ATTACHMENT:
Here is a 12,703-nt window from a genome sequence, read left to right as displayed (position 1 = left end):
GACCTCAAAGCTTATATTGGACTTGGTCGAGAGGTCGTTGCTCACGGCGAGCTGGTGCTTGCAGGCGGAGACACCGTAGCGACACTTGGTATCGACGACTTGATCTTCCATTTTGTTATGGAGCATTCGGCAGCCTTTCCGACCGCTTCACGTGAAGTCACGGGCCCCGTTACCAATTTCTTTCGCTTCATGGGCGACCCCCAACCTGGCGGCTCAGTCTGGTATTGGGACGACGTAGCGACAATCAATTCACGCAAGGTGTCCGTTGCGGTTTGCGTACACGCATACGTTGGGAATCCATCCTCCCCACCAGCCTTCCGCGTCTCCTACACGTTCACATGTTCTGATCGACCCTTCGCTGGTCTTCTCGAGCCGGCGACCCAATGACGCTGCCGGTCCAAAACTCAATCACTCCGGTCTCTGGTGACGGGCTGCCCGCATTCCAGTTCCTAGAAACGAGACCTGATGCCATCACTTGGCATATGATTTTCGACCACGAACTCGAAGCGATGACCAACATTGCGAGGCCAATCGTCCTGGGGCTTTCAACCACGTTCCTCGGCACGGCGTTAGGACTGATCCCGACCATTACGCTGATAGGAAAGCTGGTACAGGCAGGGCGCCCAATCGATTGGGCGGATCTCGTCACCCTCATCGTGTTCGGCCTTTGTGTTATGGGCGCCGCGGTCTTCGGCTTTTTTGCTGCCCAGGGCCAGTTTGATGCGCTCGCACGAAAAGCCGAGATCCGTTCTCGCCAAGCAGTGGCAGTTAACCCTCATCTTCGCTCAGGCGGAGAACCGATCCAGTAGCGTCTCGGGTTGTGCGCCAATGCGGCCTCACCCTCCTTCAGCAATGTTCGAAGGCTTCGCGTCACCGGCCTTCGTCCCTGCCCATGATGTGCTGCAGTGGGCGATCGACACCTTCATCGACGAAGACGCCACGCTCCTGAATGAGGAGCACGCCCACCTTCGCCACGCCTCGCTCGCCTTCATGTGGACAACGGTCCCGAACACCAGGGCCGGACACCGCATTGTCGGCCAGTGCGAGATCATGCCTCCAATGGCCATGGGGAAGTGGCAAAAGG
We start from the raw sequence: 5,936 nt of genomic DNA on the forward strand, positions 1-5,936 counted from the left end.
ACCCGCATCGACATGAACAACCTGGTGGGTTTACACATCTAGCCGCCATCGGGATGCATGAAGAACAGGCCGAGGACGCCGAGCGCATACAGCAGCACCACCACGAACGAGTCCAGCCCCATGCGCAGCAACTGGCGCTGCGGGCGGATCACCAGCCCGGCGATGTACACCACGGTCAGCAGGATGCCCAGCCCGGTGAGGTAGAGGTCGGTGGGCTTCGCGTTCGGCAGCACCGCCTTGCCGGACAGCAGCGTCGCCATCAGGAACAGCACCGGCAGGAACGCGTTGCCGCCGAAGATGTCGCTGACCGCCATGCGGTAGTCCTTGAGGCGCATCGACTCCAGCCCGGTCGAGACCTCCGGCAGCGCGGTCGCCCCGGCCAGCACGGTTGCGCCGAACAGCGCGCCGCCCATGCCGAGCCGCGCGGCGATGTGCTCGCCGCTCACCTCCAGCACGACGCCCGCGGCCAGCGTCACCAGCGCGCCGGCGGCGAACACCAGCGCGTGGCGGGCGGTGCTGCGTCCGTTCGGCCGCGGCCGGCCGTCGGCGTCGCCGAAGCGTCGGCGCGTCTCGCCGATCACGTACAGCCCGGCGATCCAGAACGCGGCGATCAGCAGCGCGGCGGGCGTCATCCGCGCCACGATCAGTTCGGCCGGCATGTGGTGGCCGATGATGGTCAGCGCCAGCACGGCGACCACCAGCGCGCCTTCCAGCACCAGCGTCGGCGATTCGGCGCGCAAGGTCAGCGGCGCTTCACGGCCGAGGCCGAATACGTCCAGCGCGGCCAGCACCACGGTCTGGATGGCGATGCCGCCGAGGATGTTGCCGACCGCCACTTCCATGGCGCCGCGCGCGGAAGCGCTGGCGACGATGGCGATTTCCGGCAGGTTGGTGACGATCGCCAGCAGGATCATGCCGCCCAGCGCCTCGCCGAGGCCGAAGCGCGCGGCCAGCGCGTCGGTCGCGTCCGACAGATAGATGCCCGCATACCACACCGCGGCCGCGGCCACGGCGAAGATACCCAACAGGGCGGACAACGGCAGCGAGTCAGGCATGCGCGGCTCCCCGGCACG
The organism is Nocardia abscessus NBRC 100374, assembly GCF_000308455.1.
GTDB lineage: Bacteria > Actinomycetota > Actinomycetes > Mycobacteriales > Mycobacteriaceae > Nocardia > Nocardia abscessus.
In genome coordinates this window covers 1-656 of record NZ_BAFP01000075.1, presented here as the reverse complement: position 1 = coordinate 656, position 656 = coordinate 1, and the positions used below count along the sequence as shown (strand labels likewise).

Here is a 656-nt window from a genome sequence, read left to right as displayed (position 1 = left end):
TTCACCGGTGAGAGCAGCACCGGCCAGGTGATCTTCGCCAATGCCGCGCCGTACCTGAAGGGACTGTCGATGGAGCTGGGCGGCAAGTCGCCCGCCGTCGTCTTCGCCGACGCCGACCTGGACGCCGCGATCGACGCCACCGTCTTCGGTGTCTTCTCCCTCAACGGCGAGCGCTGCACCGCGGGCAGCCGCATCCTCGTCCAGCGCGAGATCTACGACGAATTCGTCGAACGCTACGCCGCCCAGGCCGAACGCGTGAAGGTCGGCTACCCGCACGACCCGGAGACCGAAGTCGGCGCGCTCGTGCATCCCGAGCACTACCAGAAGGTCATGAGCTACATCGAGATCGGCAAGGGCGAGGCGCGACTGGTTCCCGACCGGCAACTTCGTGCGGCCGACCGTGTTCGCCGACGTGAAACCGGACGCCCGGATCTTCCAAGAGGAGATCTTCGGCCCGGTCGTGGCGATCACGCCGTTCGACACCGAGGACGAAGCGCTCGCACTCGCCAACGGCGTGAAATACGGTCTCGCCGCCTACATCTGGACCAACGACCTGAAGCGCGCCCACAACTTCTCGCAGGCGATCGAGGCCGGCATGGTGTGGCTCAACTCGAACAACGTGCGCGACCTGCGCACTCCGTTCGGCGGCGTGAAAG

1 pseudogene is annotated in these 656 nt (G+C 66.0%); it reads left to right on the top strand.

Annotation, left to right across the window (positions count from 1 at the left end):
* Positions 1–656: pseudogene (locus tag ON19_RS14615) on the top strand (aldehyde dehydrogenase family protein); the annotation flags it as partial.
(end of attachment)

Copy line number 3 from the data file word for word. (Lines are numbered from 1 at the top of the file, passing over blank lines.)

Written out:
We start from the raw sequence: 5,936 nt of genomic DNA on the forward strand, positions 1-5,936 counted from the left end.